Here is Why You Shouldn’t Stop Taking Folic Acid After the Recent Autism-Link Report

folic acid

A new research study links folic acid and B12 consumption with autism, but women are often told to take folic acid when they are thinking of becoming pregnant and daily while pregnant. What’s up with the conflicting news? The researchers warned that the study should not discourage women from taking the nutrient.

Several news outlets are releasing responses to that report. Here is a recent LA Times piece debunking some of the findings and shared reasons why to not take it to heart.

The research was conducted by a team from Johns Hopkins University. They analyzed data from 1,391 mothers and their children who participated in theBoston Birth Cohort, a project aimed at understanding the roots of developmental diseases. Volunteer pairs were recruited when the children were born and then tracked for up to 15 years.

All of the mothers took surveys about their use of prenatal vitamins and other supplements throughout their pregnancies. The women also gave blood samples within three days of giving birth, allowing researchers to measure levels of prenatal vitamins in their systems at the end of their pregnancies.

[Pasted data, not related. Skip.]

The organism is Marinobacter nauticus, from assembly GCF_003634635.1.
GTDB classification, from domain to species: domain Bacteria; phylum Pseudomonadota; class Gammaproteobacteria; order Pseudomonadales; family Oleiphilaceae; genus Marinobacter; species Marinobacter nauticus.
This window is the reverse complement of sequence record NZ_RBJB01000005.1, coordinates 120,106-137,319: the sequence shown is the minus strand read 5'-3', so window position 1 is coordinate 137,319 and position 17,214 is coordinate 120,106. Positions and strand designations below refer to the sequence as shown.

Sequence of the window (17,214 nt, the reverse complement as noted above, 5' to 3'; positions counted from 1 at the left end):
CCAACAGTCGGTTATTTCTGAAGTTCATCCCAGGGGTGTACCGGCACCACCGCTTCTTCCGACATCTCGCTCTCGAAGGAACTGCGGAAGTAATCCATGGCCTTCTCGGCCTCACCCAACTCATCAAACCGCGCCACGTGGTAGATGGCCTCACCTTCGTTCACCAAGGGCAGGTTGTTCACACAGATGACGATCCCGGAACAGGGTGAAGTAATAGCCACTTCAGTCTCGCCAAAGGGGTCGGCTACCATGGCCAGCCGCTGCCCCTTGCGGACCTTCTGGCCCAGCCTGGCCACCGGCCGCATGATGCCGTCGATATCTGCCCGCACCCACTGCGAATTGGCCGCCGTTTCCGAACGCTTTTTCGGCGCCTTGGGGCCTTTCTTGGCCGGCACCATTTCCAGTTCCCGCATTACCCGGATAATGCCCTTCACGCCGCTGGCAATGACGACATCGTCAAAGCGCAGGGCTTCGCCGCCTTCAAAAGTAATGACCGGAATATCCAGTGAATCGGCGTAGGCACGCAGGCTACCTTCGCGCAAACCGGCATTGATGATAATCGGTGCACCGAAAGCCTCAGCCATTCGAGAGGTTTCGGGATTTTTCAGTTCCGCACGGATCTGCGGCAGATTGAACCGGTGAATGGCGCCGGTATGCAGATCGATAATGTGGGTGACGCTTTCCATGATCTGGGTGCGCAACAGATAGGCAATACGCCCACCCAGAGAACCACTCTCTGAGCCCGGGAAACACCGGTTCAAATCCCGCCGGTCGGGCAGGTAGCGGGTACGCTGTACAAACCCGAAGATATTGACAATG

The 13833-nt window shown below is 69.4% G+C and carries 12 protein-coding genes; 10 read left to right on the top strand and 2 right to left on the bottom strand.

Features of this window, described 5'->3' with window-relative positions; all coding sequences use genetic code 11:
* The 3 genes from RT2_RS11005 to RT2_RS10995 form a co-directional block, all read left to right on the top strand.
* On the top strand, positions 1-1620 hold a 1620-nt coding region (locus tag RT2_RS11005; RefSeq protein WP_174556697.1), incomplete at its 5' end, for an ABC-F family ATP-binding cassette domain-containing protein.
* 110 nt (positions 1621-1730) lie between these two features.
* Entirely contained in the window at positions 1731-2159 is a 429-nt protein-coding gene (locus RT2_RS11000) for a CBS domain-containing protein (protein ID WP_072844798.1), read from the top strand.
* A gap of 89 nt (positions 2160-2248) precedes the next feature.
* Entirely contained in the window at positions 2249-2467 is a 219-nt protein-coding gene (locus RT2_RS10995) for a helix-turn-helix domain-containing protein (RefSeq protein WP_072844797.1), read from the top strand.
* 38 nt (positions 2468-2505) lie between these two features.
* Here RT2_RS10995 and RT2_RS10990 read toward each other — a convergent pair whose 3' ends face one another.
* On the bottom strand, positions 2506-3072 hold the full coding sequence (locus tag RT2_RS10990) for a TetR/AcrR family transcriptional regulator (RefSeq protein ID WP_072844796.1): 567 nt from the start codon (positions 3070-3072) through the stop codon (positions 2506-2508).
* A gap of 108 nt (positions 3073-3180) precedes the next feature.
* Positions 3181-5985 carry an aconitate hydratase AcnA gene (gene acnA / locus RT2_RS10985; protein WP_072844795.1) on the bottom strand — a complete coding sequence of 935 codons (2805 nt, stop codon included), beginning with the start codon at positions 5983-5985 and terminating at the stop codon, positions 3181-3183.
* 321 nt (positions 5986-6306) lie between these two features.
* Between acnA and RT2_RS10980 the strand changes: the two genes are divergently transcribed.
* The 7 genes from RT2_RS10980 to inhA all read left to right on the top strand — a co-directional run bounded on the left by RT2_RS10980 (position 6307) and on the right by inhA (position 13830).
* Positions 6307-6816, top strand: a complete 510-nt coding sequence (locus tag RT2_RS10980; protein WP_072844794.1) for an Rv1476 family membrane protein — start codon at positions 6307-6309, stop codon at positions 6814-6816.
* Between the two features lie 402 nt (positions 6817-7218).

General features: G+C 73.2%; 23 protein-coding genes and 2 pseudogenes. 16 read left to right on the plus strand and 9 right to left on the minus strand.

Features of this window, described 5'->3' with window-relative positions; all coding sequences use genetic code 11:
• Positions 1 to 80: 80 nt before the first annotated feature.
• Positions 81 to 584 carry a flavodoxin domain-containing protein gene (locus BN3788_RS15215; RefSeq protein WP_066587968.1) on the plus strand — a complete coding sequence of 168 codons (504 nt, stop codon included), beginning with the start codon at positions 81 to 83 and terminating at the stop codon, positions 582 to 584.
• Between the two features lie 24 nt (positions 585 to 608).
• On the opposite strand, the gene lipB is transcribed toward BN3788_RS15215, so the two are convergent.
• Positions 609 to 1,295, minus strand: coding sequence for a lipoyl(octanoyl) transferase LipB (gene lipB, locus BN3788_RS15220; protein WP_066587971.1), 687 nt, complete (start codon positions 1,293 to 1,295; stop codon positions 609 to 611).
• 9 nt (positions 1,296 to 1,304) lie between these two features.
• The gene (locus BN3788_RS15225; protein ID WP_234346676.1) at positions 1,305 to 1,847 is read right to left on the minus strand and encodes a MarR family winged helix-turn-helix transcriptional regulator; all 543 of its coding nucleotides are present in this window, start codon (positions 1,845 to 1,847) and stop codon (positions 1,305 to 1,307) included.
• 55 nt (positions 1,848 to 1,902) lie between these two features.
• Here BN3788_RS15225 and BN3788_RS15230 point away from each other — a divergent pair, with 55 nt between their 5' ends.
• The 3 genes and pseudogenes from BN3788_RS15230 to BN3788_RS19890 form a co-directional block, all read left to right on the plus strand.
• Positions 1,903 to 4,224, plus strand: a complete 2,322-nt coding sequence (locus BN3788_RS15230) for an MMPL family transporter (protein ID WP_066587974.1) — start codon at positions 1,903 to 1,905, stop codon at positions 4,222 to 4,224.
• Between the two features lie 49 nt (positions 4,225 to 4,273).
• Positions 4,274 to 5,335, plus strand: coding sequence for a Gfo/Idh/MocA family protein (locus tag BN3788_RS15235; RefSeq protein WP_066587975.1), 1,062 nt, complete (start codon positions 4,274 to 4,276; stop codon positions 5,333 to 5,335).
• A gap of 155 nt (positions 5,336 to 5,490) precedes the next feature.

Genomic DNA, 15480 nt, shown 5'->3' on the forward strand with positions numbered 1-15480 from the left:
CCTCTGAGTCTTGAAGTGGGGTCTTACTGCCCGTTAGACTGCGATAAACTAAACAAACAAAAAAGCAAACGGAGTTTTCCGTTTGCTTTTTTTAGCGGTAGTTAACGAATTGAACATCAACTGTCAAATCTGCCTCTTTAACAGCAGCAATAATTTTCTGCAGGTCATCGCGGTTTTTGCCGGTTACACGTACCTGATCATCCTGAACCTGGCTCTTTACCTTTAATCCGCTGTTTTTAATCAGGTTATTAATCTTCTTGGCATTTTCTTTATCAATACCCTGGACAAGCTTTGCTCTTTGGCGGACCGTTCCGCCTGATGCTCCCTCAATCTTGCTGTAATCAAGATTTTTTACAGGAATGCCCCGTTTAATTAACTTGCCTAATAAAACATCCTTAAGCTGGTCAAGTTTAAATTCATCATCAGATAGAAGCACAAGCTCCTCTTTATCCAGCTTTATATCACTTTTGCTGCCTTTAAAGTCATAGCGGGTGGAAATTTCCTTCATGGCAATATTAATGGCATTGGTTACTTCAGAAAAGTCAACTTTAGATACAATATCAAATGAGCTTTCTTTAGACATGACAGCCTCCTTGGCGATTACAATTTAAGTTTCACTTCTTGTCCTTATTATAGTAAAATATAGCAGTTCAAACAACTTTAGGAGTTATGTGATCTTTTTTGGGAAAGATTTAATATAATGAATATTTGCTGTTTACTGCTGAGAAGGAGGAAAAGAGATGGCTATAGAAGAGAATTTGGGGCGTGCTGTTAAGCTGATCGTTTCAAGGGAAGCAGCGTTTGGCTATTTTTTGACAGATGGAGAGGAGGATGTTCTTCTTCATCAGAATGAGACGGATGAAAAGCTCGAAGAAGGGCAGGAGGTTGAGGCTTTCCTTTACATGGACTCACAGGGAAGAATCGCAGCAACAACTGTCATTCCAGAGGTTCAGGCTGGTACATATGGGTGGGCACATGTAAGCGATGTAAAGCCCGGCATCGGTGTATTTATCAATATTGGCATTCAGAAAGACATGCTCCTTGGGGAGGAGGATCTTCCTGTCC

Medical records showed that 107 of the 1,391 children were diagnosed with an autism spectrum disorder. But the risk of a diagnosis was not spread evenly among all mother-child pairs.

For instance, mothers who said they took prenatal multivitamins three to five times per week were much less likely to be told that their child was on the autism spectrum compared with mothers who didn’t take the vitamins. Those who used them in the first trimester were 67% less likely to have a child with autism; those who used in them in the second trimester were 62% less likely to get that diagnosis; and those who used them in the third trimester were 57% less likely to wind up with an affected child, the researchers reported.

Read the rest HERE!

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